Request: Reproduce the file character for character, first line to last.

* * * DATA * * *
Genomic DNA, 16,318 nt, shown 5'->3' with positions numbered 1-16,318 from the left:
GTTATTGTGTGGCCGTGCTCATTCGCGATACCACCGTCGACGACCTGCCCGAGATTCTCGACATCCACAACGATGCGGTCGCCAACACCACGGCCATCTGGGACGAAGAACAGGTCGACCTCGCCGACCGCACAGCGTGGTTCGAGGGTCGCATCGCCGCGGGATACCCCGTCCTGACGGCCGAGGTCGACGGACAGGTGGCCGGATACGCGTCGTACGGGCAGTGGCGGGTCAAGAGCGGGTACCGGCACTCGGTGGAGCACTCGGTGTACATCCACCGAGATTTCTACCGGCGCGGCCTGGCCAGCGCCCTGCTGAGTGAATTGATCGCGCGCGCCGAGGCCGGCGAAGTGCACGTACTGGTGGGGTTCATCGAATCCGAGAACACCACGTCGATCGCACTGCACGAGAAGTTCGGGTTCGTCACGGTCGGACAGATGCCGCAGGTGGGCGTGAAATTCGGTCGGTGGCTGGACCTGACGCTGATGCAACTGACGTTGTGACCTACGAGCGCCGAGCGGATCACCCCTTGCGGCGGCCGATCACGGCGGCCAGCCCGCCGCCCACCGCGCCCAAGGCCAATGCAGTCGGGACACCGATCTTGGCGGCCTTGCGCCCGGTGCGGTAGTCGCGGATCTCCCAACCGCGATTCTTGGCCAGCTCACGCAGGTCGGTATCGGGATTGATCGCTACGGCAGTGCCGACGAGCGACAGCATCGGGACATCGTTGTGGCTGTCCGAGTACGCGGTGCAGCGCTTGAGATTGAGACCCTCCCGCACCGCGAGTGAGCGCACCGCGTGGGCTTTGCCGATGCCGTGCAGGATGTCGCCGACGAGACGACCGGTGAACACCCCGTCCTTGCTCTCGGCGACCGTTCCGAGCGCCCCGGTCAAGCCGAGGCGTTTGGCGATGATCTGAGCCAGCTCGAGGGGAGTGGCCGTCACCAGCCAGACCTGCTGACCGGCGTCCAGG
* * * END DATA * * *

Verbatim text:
Genomic DNA, 16,318 nt, shown 5'->3' with positions numbered 1-16,318 from the left:
GTTATTGTGTGGCCGTGCTCATTCGCGATACCACCGTCGACGACCTGCCCGAGATTCTCGACATCCACAACGATGCGGTCGCCAACACCACGGCCATCTGGGACGAAGAACAGGTCGACCTCGCCGACCGCACAGCGTGGTTCGAGGGTCGCATCGCCGCGGGATACCCCGTCCTGACGGCCGAGGTCGACGGACAGGTGGCCGGATACGCGTCGTACGGGCAGTGGCGGGTCAAGAGCGGGTACCGGCACTCGGTGGAGCACTCGGTGTACATCCACCGAGATTTCTACCGGCGCGGCCTGGCCAGCGCCCTGCTGAGTGAATTGATCGCGCGCGCCGAGGCCGGCGAAGTGCACGTACTGGTGGGGTTCATCGAATCCGAGAACACCACGTCGATCGCACTGCACGAGAAGTTCGGGTTCGTCACGGTCGGACAGATGCCGCAGGTGGGCGTGAAATTCGGTCGGTGGCTGGACCTGACGCTGATGCAACTGACGTTGTGACCTACGAGCGCCGAGCGGATCACCCCTTGCGGCGGCCGATCACGGCGGCCAGCCCGCCGCCCACCGCGCCCAAGGCCAATGCAGTCGGGACACCGATCTTGGCGGCCTTGCGCCCGGTGCGGTAGTCGCGGATCTCCCAACCGCGATTCTTGGCCAGCTCACGCAGGTCGGTATCGGGATTGATCGCTACGGCAGTGCCGACGAGCGACAGCATCGGGACATCGTTGTGGCTGTCCGAGTACGCGGTGCAGCGCTTGAGATTGAGACCCTCCCGCACCGCGAGTGAGCGCACCGCGTGGGCTTTGCCGATGCCGTGCAGGATGTCGCCGACGAGACGACCGGTGAACACCCCGTCCTTGCTCTCGGCGACCGTTCCGAGCGCCCCGGTCAAGCCGAGGCGTTTGGCGATGATCTGAGCCAGCTCGAGGGGAGTGGCCGTCACCAGCCAGACCTGCTGACCGGCGTCCAGG